Subclassing built-in constructors

Brendan Eich brendan at mozilla.com
Sat May 26 13:01:06 PDT 2012


Domenic Denicola wrote:
>> -----Original Message-----
>> From: es-discuss-bounces at mozilla.org [mailto:es-discuss-
>> bounces at mozilla.org] On Behalf Of Brendan Eich
>> Sent: Saturday, May 26, 2012 15:08
>
>> New syntax may some day clean all this up but the short path wins and
>> it'll be hard to displace. Let's be realistic. I agree we should,
>> assuming classes make it, support DOM subclassing. That is good but it
>> won't relieve DOM implementors from supporting __proto__.
>
> Is there a parallel to be drawn with __(define|lookup)(Getter|Setter)__, or is __proto__ different? I quite liked Allen's blog post about why IE decided to never support them [1]. Following that reasoning seems to lead to specifying Object.setPrototypeOf as a __proto__ replacement,

No. First, you missed Mark's argument that I paraphrased against a 
per-frame (window, global context) static method, which David Bruant 
acknowledged in this thread just eight messages back:

>> Once we're at it, for the sake of completeness there is probably no 
>> harm in adding a Reflect.setPrototype at this point, is there?
>
> There is, just as there's a cost to Object.setPrototypeOf (the obvious 
> place to put it to match Object.getPrototypeOf from ES5). Mark pointed 
> out that he'd have to delete that static method too, and from every 
> frame that might run SES code. But when mashing up SES and non-SES 
> code, it would be better not to break the non-SES code by such deletion.
>
> Having only the SES environment's Object.prototype.__proto__ to delete 
> is better.
And I realize that the new hazard is not due to __proto__ in itself, but 
rather to the capability of arbitrarily changing the prototype of an 
object, so adding an Object.setPrototypeOf really is a step backward.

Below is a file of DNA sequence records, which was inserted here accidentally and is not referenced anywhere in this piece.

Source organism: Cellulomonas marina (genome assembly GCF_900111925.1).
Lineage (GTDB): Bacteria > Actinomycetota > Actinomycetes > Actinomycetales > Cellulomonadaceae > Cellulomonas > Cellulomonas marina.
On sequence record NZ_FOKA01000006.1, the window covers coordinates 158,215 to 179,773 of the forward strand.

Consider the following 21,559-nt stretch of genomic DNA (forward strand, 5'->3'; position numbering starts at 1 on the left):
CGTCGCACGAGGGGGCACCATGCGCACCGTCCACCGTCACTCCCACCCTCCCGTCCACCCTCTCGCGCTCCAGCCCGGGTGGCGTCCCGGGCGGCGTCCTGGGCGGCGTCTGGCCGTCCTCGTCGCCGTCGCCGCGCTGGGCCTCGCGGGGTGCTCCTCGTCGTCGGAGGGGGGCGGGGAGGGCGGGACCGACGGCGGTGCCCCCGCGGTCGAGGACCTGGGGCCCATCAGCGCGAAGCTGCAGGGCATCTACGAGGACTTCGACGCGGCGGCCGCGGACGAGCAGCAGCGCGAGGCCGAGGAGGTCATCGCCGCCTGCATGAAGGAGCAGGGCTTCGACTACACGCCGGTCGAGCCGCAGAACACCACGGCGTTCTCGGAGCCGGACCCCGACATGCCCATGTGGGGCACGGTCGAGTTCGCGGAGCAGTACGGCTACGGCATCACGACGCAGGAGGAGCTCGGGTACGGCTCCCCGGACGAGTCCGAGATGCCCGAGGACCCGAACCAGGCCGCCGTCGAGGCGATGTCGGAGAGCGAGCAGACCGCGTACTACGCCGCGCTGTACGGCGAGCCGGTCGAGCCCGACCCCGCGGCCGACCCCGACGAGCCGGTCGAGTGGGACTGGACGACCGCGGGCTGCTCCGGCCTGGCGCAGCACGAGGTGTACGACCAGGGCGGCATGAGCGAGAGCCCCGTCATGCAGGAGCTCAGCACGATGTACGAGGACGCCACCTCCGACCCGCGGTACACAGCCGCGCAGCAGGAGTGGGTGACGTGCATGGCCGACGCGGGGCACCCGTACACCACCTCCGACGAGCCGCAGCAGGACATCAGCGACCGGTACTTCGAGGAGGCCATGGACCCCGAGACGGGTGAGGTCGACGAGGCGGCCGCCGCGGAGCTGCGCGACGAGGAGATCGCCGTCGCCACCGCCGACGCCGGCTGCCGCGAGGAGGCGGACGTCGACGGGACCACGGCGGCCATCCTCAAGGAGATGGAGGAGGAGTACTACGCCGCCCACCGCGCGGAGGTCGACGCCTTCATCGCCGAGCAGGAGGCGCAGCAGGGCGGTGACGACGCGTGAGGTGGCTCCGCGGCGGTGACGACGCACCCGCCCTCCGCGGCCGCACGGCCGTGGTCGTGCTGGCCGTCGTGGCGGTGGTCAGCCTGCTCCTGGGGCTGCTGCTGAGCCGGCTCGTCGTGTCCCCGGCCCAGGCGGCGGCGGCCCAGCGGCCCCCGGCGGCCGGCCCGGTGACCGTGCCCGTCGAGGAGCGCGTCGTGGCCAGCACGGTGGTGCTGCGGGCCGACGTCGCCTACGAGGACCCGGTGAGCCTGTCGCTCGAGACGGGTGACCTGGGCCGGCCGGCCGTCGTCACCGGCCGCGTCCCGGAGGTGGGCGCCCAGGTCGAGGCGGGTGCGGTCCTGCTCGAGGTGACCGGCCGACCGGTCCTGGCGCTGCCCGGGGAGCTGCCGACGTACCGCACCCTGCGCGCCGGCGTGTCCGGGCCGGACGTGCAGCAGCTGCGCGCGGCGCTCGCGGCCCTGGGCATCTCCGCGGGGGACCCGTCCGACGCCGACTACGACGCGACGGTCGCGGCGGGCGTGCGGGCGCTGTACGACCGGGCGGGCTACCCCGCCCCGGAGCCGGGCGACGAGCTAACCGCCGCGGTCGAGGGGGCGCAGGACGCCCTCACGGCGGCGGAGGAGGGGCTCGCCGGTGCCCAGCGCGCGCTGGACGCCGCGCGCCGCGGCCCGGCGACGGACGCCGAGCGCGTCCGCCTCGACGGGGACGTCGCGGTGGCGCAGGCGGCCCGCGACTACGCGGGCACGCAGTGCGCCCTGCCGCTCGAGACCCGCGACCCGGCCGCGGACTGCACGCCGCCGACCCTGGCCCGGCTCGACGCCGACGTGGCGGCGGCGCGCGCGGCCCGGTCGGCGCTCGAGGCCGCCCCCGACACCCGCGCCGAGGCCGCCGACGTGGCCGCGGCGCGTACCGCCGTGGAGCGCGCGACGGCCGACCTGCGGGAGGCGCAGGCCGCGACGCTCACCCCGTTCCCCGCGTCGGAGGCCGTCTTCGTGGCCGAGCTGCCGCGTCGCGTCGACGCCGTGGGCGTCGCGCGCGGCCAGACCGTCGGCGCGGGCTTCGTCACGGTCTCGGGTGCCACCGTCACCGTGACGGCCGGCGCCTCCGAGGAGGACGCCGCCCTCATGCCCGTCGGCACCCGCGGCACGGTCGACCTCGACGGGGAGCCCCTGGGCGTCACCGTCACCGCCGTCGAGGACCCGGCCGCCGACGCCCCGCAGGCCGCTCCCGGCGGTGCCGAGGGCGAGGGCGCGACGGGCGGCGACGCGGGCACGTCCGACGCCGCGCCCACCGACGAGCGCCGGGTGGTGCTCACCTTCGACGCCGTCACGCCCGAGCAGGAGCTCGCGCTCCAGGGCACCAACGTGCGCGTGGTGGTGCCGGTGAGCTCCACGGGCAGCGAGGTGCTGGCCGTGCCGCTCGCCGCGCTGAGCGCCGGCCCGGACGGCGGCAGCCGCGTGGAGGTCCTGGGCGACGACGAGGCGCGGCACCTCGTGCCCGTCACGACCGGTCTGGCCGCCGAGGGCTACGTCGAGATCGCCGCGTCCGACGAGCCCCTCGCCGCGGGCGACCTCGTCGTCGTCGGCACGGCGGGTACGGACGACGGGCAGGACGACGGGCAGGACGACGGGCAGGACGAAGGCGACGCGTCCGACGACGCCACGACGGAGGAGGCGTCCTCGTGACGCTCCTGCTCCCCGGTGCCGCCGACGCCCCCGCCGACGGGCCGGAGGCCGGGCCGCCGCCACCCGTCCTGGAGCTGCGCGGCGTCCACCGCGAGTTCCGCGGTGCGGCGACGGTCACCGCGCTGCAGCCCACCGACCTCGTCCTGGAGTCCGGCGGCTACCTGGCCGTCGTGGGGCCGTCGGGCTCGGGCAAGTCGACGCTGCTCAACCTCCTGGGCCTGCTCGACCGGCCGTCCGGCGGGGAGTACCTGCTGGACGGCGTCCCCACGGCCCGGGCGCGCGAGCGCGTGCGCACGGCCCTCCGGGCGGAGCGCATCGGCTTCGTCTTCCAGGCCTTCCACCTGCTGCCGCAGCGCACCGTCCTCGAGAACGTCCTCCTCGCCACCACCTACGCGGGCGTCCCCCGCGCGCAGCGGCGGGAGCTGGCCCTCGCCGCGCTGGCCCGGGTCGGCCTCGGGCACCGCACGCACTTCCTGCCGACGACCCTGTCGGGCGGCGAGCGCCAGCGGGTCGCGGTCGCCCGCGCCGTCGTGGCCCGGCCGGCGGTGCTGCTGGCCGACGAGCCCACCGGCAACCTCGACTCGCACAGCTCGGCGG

David

--- end quote ---

Second, Allen's rationale, made while he was at Microsoft (no comment), 
addressed particular extensions with particular arguments. We need to 
look at the cases:

* Getters and setters were more often, and better, used by the get/set 
object literal syntax. That's in ES5 without change.

* __{define,lookup}{G,S}etter__ could indeed have been standardized but 
they were not so often used as __proto__ is.

Indeed it was Microsoft's 2005-era "Atlas" AJAX knock off used by live 
maps that made use of these SpiderMonkey extensions, to dress up non-IE 
DOMs as if they were the IE DOM -- which assumes non-IE browsers have 
these __define/lookup... methods. This forced Apple and Opera to 
reverse-engineer and implement rapidly, but it did not have any effect 
on IE, of course.

Finally, everyone on TC39 wanted more than these old APIs provided. That 
led to ES5's meta-programming API under Object.

* __proto__ is widely used, especially on "the mobile web", which is not 
"the web" that many who focus on desktop see or think of when authoring. 
Thus Zepto's use of __proto__, but not of __define/lookup....

So between __proto__ being much more in demand, __define/lookup not 
being so much in demand, get/set syntax winning without change, and 
especially the "mobile web" content divergence due to WebKit, the same 
rationale for rejecting __define/lookup... did not and *does not* apply 
to rejecting __proto__.

You can't treat all __-affixed extensions the same, in short. They're 
neither all cursed nor all blessed. Usage in the market matters.

/be

>   and hoping library authors follow suit in switching to that from __proto__, just like they did for the property API.
>
> http://blogs.msdn.com/b/ie/archive/2010/08/25/chakra-interoperability-means-more-than-just-standards.aspx
>


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